Forty Local Governments Hail Significant Energy Rate Reduction to Attract Jobs
The California Public Utilities Commission (CPUC) today, in the culmination of a 19-month proceeding, approved two new PG&E rates especially designed to attract jobs to California. An unprecedented 40 California cities and counties (the Local Government Parties or LGP) who have supported PG&E throughout this process applaud the CPUC for this decision.
“For us, this process has always been about jobs,” Fresno Mayor Ashley Swearengin said. “Areas of high unemployment in a state that is perceived as wealthy pose a particular problem for local policy makers. With this substantial step forward by the Public Utilities Commission and PG&E, we see not only the addition of a significant new tool to combat joblessness, but also meaningful new engagement by the PUC and PG&E with our communities.”The Rates
In today’s vote, the CPUC approved a PG&E application for two economic development rates: a Standard-EDR to apply in any part of the PG&E service area and an Enhanced-EDR targeted at areas of high unemployment.
High unemployment here means at least 125% of the state average unemployment level. These new rates can only be offered to a business locating new jobs in California or a struggling business that would otherwise move out-of-state or close operations altogether because of high power costs. The Governor’s Office of Business and Economic Development (GO-Biz) will be directly involved in determining customer eligibility.
The Enhanced-EDR offers a 30% reduction in qualifying businesses’ electric bills for 5 years. (The Standard-EDR offers a guaranteed 12% reduction, itself an improvement over past incentive rates.) This reduction is aimed squarely at locations outside California that compete with California for jobs.
“We have higher headline rates than neighboring states,” said Bobby Kahn, executive director of the Madera County Economic Development Corporation. “While there may be good reasons for that, the headline still hurts us when competing for new jobs.” He added: “That’s why this significant reduction was so important. It helps to level the playing field.”
During this process, the CPUC held hearings and the LGP provided expert witness testimony that “only a meaningful reduction in electric rates would be effective as an incentive for new businesses.” The LGP supported PG&E’s calculations that resulted in the 30% reduction, for the target high-unemployment areas, as both meaningful and affordable.The Process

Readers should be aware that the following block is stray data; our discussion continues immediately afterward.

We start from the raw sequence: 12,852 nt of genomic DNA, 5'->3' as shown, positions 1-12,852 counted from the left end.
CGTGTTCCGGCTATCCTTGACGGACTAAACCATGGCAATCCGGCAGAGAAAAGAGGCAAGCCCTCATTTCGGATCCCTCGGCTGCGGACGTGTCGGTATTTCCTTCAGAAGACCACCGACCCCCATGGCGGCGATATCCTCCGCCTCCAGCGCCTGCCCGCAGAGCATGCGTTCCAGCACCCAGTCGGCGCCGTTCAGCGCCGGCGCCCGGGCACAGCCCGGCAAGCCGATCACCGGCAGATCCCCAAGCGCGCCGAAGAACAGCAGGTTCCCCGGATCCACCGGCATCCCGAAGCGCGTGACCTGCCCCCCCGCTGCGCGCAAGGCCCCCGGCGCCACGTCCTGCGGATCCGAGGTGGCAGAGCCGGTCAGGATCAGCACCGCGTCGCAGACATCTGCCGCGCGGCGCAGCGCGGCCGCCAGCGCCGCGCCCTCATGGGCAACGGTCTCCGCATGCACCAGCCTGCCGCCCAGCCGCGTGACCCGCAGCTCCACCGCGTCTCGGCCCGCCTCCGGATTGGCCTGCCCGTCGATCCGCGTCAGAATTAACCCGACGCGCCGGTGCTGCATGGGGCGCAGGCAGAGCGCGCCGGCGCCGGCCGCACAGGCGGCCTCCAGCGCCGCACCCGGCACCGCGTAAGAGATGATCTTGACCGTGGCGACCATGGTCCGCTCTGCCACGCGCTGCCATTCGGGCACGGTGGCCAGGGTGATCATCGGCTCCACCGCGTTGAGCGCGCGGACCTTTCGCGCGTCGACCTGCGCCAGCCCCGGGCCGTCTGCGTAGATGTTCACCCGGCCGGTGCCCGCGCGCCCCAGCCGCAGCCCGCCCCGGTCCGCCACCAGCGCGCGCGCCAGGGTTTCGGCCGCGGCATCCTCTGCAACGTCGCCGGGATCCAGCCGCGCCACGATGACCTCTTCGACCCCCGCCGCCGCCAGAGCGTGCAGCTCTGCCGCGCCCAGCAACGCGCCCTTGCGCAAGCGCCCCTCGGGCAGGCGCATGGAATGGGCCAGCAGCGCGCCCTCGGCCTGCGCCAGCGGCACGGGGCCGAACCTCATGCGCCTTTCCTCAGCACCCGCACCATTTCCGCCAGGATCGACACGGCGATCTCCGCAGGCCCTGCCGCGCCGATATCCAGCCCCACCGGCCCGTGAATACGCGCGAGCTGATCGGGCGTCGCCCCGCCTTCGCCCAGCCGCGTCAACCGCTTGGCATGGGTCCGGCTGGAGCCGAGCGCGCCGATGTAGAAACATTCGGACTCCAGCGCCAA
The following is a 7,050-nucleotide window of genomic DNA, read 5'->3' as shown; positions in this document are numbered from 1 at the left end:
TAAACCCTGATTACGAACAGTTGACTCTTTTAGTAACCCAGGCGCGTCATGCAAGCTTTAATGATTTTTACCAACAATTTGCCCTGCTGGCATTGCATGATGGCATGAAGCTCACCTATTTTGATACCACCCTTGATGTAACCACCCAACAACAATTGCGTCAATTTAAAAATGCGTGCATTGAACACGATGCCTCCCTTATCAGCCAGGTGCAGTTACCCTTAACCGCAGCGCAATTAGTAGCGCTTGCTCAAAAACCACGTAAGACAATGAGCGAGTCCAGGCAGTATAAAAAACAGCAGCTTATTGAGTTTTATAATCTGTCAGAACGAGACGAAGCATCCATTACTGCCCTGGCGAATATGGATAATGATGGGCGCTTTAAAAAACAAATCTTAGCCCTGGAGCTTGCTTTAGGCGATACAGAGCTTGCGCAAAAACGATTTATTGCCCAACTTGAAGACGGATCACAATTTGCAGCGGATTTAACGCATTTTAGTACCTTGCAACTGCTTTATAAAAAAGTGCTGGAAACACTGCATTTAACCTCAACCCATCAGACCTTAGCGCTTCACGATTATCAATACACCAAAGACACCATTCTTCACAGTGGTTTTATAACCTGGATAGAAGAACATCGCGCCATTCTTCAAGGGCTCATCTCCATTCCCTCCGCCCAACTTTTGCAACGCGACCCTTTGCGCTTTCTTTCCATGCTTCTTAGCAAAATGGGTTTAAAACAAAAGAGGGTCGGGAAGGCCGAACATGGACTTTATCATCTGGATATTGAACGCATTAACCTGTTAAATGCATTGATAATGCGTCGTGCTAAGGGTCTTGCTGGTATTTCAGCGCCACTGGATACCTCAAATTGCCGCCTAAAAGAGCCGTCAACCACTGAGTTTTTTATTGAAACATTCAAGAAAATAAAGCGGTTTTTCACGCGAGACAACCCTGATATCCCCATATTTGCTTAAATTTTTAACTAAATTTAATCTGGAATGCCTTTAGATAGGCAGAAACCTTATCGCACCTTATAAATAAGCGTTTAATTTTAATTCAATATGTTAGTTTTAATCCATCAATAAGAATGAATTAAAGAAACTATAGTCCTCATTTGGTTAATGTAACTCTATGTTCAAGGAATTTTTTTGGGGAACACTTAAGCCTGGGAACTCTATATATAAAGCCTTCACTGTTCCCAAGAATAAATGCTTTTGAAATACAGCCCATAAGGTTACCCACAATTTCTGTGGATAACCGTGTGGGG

This long process began with visits by Fresno Mayor Swearengin and her team to PG&E and the CPUC in 2011 and was followed up by PG&E’s Application.
Approval for the Enhanced-EDR took time because the CPUC process had to make sure that the reductions would be “self-funding” and not pass costs on to non-participating ratepayers. The new rates will, in fact, benefit all ratepayers by adding new customers who will share in paying for the fixed costs of the PG&E system.Thanks
The Fresno Mayor thanked the CPUC Commissioners for their work: “On behalf of Fresno and the other LGP local governments, I want to thank Commissioner Ferron for his significant work in learning about the challenges we face in the Central Valley and taking the time to travel to Fresno to understand first-hand how the CPUC might help. I also want to thank Commission President Peevey for bringing the Commission to Fresno and for his strong support of all the Valley communities that was key in this process. And I want to thank Commissioner Sandoval who traveled to Fresno and whose interest in our region we greatly appreciate.”
Mayor Swearengin added, “All of us in the LGP, from the Central Valley to the Northern Counties, hope that this is merely the start of a stronger engagement with the vital work of the CPUC.”
Mayor Swearengin also thanked PG&E for its advocacy of this vital proposal: “PG&E has been a strong partner to our communities in the process, and we appreciate every bit of that.”Detail
Local Government Parties (or LGP) is a designation adopted by those municipalities acting together before the CPUC to support the PG&E proposal to establish economic development electric rates, especially for areas of high-unemployment. The following cities and counties, mostly from the Central Valley and California’s Northern Counties, together represent the LGP: the Cities of Atwater, Avenal, Chowchilla, Clovis, Coalinga, Colusa, Corning, Dinuba, Firebaugh, Fowler, Fresno, Huron, Kerman, Kingsburg, Lemoore, Live Oak, Livingston, Madera, Mendota, Merced, Orange Cove, Red Bluff, Reedley, San Joaquin, Sanger, Selma, Shafter, Stockton and Willows and Counties of Fresno, Kings, Kern, Madera, Merced, San Benito, San Joaquin, Shasta, Tehama and Yuba. The LGP include some of California’s fastest growing populations, most economically challenged communities, highest jobless rates and greatest areas of economic opportunity.
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